Through our “For Women, By Women” campaign, EQUIP is raising funds to empower Lindsey Snyder to develop resources for gay Christian women by gay Christian women. Learn more about Lindsey and this initiative at equipyourcommunity.org/forwomen. As part of that campaign, we’re sharing the stories of gay Christian women and the need for better resources. Kathryn lives in North Dakota, working with her pastor to establish a safe place for other queer*** Christians in her parish. Check out her story about being a bisexual Christian woman committed to a traditional sexual ethic. You can reach Kathryn at firstname.lastname@example.org.
When I was twelve, I watched Star Wars: Return of the Jedi. I had a massive crush on Han Solo (who doesn’t?)... and a massive crush on Princess Leia. That same year, I was diagnosed with endometriosis—a painful condition which affects some 20% of women worldwide and is one of the leading causes of infertility.
To say that I felt out of place in my church is an understatement. Growing up a homeschooled Catholic in a rural area meant growing up surrounded by people who weren’t used to experiences outside of their own bubble, and that bubble was stiflingly small. I was treated to many, many sermons about the virtues of Catholic women: committed celibacy in a convent, faithful marriage, motherhood. I’ve watched as most of my peers fell in love and got married. Inevitably, their lives would be filled with marital issues and marital victories and little squirming bundles of delightfully chubby babies. A few friends entered convents, and occasionally I hear updates about their love of the community and the closeness that they feel to other women who are called to this quiet, contemplative life. Meanwhile, I have watched, not knowing where I can fit into the feminine world. The role of motherhood may never be realized as my own body seeks to destroy my fertility, but the role of that quiet and communal life in religious contemplation is likewise barred because I am openly bisexual.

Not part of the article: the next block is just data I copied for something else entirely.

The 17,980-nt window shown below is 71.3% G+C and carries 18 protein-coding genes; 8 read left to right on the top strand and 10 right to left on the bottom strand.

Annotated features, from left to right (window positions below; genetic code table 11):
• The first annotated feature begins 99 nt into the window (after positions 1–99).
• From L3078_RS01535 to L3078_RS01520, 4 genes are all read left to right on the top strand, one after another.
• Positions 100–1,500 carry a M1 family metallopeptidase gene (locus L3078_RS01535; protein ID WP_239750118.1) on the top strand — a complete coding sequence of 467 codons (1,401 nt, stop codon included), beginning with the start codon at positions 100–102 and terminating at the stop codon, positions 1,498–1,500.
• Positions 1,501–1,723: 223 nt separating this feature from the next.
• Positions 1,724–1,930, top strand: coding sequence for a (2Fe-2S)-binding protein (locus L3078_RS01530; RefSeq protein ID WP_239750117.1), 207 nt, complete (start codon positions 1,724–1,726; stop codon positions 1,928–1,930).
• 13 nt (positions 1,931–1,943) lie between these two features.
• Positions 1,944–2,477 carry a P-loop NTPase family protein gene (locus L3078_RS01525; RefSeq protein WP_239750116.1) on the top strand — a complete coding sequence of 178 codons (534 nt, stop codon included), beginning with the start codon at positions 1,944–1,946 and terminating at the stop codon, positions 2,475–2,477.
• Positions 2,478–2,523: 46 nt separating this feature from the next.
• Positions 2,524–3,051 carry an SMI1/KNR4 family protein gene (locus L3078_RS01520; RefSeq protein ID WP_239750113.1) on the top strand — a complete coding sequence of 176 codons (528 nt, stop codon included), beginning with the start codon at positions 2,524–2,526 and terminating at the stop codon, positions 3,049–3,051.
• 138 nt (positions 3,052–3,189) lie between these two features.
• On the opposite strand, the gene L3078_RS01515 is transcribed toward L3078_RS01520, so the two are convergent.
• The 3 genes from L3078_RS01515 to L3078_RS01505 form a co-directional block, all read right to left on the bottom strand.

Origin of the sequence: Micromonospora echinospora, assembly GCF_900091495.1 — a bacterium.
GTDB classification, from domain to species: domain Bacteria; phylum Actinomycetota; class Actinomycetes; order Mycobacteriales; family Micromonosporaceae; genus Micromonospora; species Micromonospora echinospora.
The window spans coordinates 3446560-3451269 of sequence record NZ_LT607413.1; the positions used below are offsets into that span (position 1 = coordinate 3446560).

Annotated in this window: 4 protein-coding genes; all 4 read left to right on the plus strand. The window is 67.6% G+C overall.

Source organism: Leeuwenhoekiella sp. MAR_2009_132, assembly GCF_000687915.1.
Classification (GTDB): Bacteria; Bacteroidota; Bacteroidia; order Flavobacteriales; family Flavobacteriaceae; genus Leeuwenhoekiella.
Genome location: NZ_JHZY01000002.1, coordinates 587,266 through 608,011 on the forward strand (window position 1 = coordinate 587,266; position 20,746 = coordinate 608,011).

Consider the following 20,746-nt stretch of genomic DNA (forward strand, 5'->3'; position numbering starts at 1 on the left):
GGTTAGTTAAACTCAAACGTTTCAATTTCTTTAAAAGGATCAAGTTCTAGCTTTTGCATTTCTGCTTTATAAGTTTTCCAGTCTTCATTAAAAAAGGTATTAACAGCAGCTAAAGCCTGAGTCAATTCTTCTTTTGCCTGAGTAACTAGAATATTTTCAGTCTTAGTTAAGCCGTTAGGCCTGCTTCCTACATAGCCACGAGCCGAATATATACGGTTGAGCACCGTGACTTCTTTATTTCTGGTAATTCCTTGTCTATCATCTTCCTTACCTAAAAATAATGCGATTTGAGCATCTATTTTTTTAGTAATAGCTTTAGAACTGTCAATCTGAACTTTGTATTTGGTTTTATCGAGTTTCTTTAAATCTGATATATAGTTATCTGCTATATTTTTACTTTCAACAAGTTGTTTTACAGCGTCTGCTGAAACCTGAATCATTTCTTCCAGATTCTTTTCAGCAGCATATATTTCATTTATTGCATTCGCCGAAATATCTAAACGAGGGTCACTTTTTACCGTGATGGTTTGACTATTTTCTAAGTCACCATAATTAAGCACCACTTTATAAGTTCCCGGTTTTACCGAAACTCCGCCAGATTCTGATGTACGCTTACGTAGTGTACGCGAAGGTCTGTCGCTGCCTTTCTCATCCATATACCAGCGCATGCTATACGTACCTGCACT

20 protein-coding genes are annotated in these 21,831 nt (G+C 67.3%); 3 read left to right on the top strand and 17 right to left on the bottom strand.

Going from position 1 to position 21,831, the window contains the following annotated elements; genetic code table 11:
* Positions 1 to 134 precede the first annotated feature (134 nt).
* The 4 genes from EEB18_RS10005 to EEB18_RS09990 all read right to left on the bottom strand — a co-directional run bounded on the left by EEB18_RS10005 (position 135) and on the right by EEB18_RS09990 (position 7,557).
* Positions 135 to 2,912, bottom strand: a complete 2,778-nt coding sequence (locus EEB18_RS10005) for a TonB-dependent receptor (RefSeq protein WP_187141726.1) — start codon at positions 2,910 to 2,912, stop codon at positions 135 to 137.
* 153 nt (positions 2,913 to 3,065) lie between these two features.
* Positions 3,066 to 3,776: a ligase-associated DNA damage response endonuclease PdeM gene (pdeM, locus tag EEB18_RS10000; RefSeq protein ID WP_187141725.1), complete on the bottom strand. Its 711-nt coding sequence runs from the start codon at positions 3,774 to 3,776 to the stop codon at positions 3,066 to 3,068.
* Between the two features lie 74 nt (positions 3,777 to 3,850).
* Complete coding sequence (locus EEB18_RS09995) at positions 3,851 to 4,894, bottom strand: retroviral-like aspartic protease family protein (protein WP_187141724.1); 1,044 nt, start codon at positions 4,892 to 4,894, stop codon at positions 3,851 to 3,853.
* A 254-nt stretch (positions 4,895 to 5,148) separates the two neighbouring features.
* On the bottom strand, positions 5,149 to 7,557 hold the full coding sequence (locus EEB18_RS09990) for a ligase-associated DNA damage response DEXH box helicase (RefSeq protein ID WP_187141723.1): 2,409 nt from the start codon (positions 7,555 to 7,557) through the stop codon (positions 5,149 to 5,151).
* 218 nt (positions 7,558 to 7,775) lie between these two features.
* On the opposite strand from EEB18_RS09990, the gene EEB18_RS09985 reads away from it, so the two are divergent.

A cold reality for me is that, due to endometriosis, I may be infertile. I might never become a mother—something which I rather want to be. My body attacks itself in ever-more-painful ways that become harder to combat with each passing year. Looking at images of Mother Mary cradling Christ used to bring such comfort to me. Now I look at such imagery with bittersweet pain. Here is the woman held up as the epitome of holiness for all Catholics. She is the mother of the King of Heaven. And while motherhood isn’t the only path to holiness, it’s often idealized in the Church as the most noble of feminine vocations. Often, Mother Mary and many other women saints are only discussed in their roles as mothers. Femininity within religion is often seen through the lens of marriage and children. It’s hard to accept that what is considered most feminine may be denied me by my own traitorous body.